[Show abstract][Hide abstract] ABSTRACT: Several viable extremely halophilic archaebacteria (haloarchaea) were
isolated previously from Permo-Triassic salt sediments. We described two
halococcal strains from rock salt of the salt mine in Bad Ischl,
Austria. Recently, we isolated a rod-shaped haloarchaeal species from a
salt bore core. In addition, sequencing of 16S rRNA genes from dissolved
rock salt indicated the presence of a vast diversity of as yet
uncultured haloarchaea. The results are compatible with the notion that
these haloarchaea might be the remnants of microbial communities which
populated the ancient hypersaline seas. How they survived in the dry
salt evaporites is not known. Extremely dry conditions are
characteristic for the Martian surface and perhaps also subsurface;
since extraterrestrial halite has been discovered in meteorites from
Mars and other celestial bodies, it appears feasible to explore the
response of haloarchaea to simulated Martian environments. Preliminary
results suggested survival rates of haloarchaea, following freezing,
freeze-drying or embedding in salt crystals, respectively, in the range
of 0.1 to 10%. Thus, low water activities and low temperatures appear to
be tolerated well by haloarchaea.
[Show abstract][Hide abstract] ABSTRACT: A coccoid- to ovoid-shaped, Gram-positive bacterial strain, designated C3H-21(T), was isolated from the liver of the laboratory mouse strain C3H/He and characterized by a polyphasic approach. The peptidoglycan type was variation A4gamma with meso-diaminopimelic acid as the diagnostic cell-wall diamino acid and an interpeptide bridge of D-asp-D-Glu. The isolate contained menaquinone MK-7 (88 %) as the major component of the quinone system and minor amounts of menaquinone MK-8 (9 %) and menaquinone MK-6 (3 %). The polar lipid profile consisted of diphosphatidylglycerol, phosphatidylglycerol, unidentified glycolipids and unidentified phospholipids. The fatty acid profile contained predominantly anteiso-C(15 : 0) and significant amounts of iso-C(16 : 0), iso-C(14 : 0,) anteiso-C(17 : 0) and C(19 : 0). The polyamine pattern consisted of spermine and spermidine as the major compounds. Genomic fingerprints clearly distinguished strain C3H-21(T) from other Brachybacterium species. The isolate shared the highest 16S rDNA sequence similarities with members of the genus Brachybacterium, in particular Brachybacterium sacelli LMG 20345(T), Brachybacterium nesterenkovii DSM 9573(T), Brachybacterium rhamnosum LMG 19848(T), Brachybacterium alimentarium CNRZ 925(T) and Brachybacterium fresconis LMG 20336(T) (97.8-97.2 %). The results of biochemical/physiological characterization, chemotaxonomic characteristics and REP-PCR-generated fingerprints demonstrated that the isolate represents a novel species of the genus Brachybacterium, for which the name Brachybacterium muris (type strain C3H-21(T)=DSM 15460(T)=CCM 7047(T)) [corrected] is proposed.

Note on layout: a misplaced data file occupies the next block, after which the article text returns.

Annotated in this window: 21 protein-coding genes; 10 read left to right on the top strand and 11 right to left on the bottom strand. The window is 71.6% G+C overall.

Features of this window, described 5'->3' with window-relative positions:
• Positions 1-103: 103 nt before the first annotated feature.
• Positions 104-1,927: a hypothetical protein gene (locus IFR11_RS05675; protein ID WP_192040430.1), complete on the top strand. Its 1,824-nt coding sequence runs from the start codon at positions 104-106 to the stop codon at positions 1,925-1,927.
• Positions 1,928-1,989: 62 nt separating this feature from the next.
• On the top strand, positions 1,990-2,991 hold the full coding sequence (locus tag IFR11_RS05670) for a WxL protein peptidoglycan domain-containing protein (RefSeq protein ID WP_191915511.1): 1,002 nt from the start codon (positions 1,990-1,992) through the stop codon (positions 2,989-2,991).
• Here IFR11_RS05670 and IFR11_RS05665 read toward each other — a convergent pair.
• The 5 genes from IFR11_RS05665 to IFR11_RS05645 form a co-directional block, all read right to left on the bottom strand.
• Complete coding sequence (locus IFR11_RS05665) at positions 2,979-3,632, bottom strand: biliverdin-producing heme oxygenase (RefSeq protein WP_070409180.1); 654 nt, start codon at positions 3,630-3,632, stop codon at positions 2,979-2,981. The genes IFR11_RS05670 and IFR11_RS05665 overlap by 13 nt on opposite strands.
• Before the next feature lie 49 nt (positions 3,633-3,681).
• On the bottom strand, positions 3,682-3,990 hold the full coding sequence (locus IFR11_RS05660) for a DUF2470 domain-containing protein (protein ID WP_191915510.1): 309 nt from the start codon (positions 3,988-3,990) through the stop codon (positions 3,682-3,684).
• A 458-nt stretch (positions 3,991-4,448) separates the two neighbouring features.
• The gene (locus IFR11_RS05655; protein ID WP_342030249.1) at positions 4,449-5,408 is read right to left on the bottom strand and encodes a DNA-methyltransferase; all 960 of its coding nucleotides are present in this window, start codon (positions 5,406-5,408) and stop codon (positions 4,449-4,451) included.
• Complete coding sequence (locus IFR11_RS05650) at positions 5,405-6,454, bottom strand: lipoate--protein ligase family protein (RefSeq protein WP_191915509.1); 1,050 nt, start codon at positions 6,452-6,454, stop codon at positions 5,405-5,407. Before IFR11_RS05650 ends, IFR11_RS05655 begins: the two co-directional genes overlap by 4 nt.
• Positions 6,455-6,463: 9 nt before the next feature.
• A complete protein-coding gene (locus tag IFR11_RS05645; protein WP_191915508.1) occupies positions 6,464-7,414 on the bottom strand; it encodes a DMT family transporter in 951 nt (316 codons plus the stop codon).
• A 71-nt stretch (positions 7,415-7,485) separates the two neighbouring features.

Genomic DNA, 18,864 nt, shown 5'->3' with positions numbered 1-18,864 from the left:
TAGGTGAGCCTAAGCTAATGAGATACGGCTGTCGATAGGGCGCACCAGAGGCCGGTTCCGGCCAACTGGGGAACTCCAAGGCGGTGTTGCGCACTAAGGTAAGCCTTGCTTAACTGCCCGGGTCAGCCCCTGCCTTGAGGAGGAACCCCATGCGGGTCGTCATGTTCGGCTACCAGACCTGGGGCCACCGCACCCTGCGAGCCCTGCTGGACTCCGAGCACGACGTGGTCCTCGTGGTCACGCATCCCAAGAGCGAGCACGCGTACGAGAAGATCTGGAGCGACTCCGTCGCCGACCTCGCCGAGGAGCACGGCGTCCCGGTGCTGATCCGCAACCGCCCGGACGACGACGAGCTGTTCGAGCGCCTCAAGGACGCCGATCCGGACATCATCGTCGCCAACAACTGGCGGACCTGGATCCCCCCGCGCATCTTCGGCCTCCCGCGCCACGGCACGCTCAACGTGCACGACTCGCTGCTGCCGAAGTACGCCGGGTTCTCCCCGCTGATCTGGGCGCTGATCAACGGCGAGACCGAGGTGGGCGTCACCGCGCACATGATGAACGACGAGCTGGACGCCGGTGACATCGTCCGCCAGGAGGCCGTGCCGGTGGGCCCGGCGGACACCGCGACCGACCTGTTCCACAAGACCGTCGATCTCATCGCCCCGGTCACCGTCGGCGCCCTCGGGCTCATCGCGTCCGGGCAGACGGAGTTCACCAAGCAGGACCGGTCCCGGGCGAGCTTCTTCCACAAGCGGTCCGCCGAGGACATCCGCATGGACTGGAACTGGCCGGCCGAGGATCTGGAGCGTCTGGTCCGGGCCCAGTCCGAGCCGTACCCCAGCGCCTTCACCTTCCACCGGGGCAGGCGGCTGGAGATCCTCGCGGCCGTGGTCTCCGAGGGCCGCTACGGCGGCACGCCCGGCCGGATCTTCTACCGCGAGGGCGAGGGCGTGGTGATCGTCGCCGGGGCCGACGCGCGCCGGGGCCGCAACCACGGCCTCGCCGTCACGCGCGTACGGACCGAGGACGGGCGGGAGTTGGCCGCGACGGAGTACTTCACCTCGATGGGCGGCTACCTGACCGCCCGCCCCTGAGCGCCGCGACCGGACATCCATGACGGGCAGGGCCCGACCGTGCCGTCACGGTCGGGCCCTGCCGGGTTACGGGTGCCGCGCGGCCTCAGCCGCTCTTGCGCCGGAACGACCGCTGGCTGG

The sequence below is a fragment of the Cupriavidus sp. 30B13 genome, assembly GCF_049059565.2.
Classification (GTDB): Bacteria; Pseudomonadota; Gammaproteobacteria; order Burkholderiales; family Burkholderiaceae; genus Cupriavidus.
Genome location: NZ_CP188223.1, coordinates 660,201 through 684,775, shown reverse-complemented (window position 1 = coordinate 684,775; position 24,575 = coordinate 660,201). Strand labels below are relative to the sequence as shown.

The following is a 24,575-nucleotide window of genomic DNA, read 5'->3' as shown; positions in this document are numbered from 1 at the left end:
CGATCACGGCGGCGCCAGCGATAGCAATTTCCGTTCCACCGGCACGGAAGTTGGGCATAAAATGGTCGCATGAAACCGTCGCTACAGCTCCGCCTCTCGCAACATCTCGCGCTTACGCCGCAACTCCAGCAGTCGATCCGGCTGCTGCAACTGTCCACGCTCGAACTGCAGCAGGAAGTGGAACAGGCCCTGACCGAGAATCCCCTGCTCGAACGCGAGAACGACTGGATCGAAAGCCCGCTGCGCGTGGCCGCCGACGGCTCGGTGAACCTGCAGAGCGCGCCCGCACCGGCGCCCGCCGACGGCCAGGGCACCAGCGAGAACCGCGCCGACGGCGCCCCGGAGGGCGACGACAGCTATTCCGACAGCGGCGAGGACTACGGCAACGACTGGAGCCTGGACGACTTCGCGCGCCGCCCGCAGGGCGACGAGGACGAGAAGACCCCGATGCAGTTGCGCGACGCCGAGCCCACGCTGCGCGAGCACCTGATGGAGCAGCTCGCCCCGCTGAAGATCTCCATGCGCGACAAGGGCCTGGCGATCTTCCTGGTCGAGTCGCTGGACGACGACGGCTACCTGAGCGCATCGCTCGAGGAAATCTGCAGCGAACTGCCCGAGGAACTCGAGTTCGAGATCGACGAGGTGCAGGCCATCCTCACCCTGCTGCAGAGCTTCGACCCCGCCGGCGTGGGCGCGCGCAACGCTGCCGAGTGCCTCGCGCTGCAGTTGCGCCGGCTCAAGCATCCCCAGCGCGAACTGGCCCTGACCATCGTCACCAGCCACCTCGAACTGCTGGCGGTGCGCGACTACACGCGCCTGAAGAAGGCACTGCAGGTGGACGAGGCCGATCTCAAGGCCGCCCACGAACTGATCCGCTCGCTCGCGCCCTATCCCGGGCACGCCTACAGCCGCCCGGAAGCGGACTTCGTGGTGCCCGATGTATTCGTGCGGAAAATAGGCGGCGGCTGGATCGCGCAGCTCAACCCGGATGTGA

Full-text · Article · Dec 2003 · International Journal of Systematic and Evolutionary Microbiology
[Show abstract][Hide abstract] ABSTRACT: Haloarchaeal strains have been isolated repeatedly from ancient rock salt. Halococcus salifodinae BIp and Halococcus dombrowskii H4 were isolated from different rock salt samples obtained from the salt mine near Bad Ischl, Austria. Based on the geological age of the horizon the salt has been deposited during the Permian period (225 to 280 million years ago). The medium which is commonly used for the cultivation of neutrophilic haloarchaea is called M2 medium. Especially halococci grow very slowly and yield only low densities when cultured in this medium. It was presumed that these microorganisms might grow better using a culture medium with the chemical components of their natural environment. Addition of dissolved and sterile-filtered rock salt to standard M2 medium proved indeed successful. The modified medium (M2S) showed a growth stimulating effect on all tested halococcal strains. Cultures of Halococcus morrhuae DSM 1307, Halococcus salifodinae DSM 8989, Halococcus saccharolyticus DSM 5750 and Halococcus dombrowskii DSM 14522 grown in M2S medium had lower doubling times and reached a greater turbidity compared to cultures grown in M2 medium. In addition representatives of the genera Haloferax, Haloarcula, Halorubrum and Halobacterium, including Halobacterium sp. NRC-1 whose complete genome sequence is known, were cultivated on these media. Halobacterium sp. NRC-1 and Haloarcula hispanica DSM 4426 showed also an increase in growth whereas Haloferax volcanii DSM 3757 and Halorubrum saccharovorum DSM 1137 grew better when cultivated on standard M2 medium. The stimulating effect of the heat stable factors in rock salt on haloarchaea appears correlated with certain proteins that are altered or may be exclusively produced when cells were grown in presence of rock salt as well as changes in morphology and ultrastructure of cells. The establishment of optimized media for haloarchaea is important for further studies concerning insights how haloarchaea are able to survive over long periods embedded in salt crystals.